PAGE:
The Center for Civic Innovation (CCI) has pulled from the brimming entrepreneurial talents of the City of Atlanta to welcome an inaugural class to its Civic Innovation Fellowship. The six-month program will provide leadership and business development resources to eight early-stage social entrepreneurs chasing outcome-driven ideas for civic impact.
“This class of fellows, our first, is very unique,” says Rohit Malhotra, founder and executive director of the Center for Civic Innovation. “These are people who are not doing this work because there is a fellowship. They’ve been doing it and in many ways against all odds. In Atlanta, if you’re a social entrepreneur, you often have to be a nonprofit and at a certain predetermined standard to be eligible for capital and support. So if you’re an early stage entrepreneur in Atlanta, you’re almost on your own. At the very least, we are telling these people that we got their back and will pour All the same love and support that we give entrepreneurs in other sectors.”
As startup leaders and entrepreneurs, knowing how to grow your business and expand beyond your initial goals can be difficult, but this program provides space and resources for the fellows to find their footing.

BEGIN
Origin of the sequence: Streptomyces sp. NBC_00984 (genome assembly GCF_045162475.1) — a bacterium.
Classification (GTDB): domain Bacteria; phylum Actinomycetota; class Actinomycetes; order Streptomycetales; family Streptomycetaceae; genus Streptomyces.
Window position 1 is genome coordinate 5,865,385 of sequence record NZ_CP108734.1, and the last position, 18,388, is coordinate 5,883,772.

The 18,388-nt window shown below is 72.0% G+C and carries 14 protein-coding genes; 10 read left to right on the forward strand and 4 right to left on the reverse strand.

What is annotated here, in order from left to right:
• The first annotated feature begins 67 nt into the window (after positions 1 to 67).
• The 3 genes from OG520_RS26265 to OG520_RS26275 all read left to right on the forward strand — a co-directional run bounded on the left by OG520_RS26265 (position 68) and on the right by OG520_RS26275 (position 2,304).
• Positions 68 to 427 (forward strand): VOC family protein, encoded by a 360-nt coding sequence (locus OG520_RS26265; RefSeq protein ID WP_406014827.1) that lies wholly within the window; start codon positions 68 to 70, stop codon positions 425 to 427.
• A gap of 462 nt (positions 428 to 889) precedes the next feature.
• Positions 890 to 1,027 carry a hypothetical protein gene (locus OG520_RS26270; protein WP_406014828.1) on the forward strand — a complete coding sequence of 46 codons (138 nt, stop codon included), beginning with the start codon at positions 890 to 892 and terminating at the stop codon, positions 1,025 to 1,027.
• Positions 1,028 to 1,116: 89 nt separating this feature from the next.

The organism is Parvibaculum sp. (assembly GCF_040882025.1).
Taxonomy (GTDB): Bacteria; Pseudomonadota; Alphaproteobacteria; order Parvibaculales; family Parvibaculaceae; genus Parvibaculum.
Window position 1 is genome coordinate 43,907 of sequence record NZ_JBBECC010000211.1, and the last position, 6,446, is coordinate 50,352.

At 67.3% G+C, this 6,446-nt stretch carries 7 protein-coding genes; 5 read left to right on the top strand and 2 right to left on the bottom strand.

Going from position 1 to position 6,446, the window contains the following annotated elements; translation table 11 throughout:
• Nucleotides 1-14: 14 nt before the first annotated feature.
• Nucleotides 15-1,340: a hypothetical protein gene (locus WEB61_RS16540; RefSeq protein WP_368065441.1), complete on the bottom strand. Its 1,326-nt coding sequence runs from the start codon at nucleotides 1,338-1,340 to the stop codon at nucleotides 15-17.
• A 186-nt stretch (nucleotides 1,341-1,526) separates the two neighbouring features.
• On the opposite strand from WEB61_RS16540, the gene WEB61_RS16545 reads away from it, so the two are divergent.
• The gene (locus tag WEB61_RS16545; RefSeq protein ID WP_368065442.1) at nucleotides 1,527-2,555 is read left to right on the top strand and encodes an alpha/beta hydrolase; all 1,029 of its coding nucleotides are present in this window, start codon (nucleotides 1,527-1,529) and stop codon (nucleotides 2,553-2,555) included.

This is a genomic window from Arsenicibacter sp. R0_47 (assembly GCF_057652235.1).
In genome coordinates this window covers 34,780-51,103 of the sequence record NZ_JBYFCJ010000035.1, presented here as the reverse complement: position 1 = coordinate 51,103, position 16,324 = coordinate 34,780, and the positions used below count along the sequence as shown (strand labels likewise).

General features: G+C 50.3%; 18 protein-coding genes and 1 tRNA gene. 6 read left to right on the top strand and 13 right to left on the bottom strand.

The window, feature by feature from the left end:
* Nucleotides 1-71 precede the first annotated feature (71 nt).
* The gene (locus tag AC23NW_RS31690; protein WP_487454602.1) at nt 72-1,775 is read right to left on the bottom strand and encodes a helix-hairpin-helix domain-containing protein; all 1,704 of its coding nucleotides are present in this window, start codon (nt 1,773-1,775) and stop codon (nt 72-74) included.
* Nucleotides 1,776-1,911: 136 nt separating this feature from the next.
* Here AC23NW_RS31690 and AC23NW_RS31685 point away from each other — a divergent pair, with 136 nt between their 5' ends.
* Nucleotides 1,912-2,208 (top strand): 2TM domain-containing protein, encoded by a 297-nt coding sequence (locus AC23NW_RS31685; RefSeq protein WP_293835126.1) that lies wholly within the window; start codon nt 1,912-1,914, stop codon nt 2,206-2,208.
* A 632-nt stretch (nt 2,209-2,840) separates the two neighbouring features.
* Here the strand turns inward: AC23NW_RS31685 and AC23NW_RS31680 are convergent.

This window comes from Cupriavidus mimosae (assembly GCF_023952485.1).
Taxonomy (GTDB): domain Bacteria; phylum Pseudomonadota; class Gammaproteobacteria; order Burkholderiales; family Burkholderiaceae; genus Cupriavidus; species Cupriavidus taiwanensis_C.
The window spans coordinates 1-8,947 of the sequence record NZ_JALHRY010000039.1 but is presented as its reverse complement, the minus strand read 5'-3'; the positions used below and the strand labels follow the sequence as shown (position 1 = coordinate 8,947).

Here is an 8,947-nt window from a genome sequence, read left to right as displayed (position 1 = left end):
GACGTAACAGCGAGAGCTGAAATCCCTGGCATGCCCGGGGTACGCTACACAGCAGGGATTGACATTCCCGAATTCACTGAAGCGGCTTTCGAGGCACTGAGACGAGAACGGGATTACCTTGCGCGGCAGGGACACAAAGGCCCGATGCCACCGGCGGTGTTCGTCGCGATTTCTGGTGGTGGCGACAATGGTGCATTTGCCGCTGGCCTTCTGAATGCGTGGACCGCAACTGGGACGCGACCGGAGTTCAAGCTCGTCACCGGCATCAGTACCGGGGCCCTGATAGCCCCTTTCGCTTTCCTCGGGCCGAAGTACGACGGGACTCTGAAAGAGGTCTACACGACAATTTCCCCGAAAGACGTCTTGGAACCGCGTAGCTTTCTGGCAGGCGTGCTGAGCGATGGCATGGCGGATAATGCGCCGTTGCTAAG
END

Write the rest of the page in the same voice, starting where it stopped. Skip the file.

“Social impact businesses are just like any other, except their success is determined by both financial and social outcomes,” says Malhotra. “They create jobs, they bring capital into the communities they’re in, many of them pay taxes, and most importantly, they are solving problems that save our city a ton of money in the long run.”
The fellows, all with businesses that can have a strong social impact in the community, include, Alexander Acosta, Soul Food Cypher; Joshua Brown, The Center for Children with Incarcerated Parents of America; Monica Campana, Living Walls, The City Speaks; Rutu Chaudhari, The Dharma Project; Marian Liou, We Love BuHi; Reginald Maisonneuve, eDea, LLC; Jeffrey Martín, honorCode; and Susanna Spiccia, re:imagine/ATL.
The Center for Civic Innovation encourages local institutions and communities to participate and engage with the city’s current issues and tackle them with effective solutions. This inaugural group of fellows represents a very diverse group — all from different backgrounds and businesses. “Inclusion is really what we strive for. We want our programs to reflect the world we live in,” says Malhotra.
Find out more about the fellows, how to support them and upcoming events on CCI’s site.